• Sara Mays

The #1 Item Missed in Business Plans

When companies are starting out, there is a lot of discussion about financing, finding a location, inventory management, and marketing strategies. But, an often-overlooked component of a business plan is developing the company’s values.

Small business owners frequently believe that because they are so deeply involved in the day to day business that documenting and discussing values is not necessary. They correctly believe that the values of their company should reflect their personal values. I completely agree with this sentiment. However, based on employee turnover and feedback from places like Glassdoor, and practical experience, values are often not clearly identified in small or large businesses. Frequently when they are stated, they are words on a website or a poster and aren't truly embedded in the daily actions of the employees.

Values are a critical component to building a company regardless of its projected revenue or number of employees. Values provide clarity for hiring, training, and interactions between your employees and those you serve regardless of whether you them customers, clients or patients. Values ensure that your team always has a compass to make the right decision for your business.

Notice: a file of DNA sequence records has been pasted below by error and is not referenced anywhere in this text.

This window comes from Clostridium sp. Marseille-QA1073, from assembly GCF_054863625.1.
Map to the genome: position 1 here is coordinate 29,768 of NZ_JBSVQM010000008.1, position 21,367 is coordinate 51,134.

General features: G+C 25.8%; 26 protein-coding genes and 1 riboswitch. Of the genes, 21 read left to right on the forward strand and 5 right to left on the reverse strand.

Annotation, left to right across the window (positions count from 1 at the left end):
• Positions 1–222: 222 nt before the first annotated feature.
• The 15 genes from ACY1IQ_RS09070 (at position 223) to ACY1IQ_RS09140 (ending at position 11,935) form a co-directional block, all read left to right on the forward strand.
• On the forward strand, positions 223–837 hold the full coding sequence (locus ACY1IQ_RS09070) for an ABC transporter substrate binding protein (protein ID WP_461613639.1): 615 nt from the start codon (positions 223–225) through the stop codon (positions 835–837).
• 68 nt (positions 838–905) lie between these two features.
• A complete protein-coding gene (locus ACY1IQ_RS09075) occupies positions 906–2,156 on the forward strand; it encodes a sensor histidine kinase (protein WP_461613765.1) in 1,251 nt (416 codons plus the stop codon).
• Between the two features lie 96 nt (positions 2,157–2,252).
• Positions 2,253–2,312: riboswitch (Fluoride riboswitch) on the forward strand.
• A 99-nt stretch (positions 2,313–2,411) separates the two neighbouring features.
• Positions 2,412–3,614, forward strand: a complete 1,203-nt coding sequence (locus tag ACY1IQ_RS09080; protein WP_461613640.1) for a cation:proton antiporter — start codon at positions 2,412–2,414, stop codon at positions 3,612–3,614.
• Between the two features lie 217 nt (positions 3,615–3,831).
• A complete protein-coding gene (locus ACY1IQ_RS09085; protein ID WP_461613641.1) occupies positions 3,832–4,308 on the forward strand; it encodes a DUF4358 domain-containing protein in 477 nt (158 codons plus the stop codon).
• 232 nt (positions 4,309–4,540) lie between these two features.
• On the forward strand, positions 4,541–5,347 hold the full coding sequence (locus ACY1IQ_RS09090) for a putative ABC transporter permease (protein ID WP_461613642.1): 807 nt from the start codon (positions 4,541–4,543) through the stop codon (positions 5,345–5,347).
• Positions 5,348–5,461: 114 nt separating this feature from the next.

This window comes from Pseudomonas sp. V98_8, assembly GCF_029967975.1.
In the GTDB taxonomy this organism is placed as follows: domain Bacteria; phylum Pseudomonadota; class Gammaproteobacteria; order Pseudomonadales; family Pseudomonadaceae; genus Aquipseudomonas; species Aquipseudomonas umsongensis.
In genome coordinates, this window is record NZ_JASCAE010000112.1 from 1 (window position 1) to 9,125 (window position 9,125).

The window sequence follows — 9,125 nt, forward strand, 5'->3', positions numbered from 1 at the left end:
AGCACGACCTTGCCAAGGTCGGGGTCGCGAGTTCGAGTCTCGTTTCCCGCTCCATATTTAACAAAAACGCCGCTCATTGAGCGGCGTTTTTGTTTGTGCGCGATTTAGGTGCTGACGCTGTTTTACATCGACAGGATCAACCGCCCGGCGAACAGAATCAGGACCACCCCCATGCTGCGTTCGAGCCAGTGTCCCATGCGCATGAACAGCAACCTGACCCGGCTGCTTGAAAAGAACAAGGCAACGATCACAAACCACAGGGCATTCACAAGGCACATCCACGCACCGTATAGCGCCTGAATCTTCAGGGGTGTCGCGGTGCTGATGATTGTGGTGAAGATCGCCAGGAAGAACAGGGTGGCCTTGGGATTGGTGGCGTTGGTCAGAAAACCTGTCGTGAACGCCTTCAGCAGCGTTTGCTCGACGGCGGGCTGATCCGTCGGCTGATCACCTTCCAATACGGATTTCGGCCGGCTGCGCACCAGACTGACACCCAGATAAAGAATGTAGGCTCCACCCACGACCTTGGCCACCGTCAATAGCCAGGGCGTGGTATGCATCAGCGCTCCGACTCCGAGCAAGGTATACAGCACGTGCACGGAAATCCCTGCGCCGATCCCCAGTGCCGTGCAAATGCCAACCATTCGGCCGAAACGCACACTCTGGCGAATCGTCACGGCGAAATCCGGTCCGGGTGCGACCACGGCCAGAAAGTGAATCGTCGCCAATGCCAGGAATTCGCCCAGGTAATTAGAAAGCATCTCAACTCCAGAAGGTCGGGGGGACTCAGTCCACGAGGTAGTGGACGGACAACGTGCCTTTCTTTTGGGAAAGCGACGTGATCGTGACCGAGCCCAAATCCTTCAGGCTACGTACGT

Some of the largest companies in the world do this exceptionally well. Southwest Airlines was innovative in this area with their Chief People Officer, Ann Rhodes. Her book Built on Values demonstrates how values are determined through collaboration and lived through behaviors.


How do you know if a company has values and lives them? The consistency of their responses will clearly indicate if values are words on a piece of paper, or if they are truly a compass the employees live by.

I’ve dealt with several business owners that I’ve come to know on a personal level. I know they are truly good people, but their personal values aren’t translated to their employees. If you ask those employees about the values of the company, or even the owner, they describe experiences and actions that are the antithesis of the person that I know.

How does this happen? The owner has not identified their own values, nor have they collaborated with their staff to determine values. Values are to be developed, communicated, and lived in all phases of the business. These areas include; hiring, training, recognition, and reviews to name a few.

If you want to build a great company, then start determining your company values. Whether your company is 3 or 30 years old, it’s never too early or late to determine your values. Providing your employees with a compass to make decisions will make them and you more successful.

We're happy to help you start your values journey. Call us 866-550-8724.

Sara Mays

Co-Founder & Principal Consultant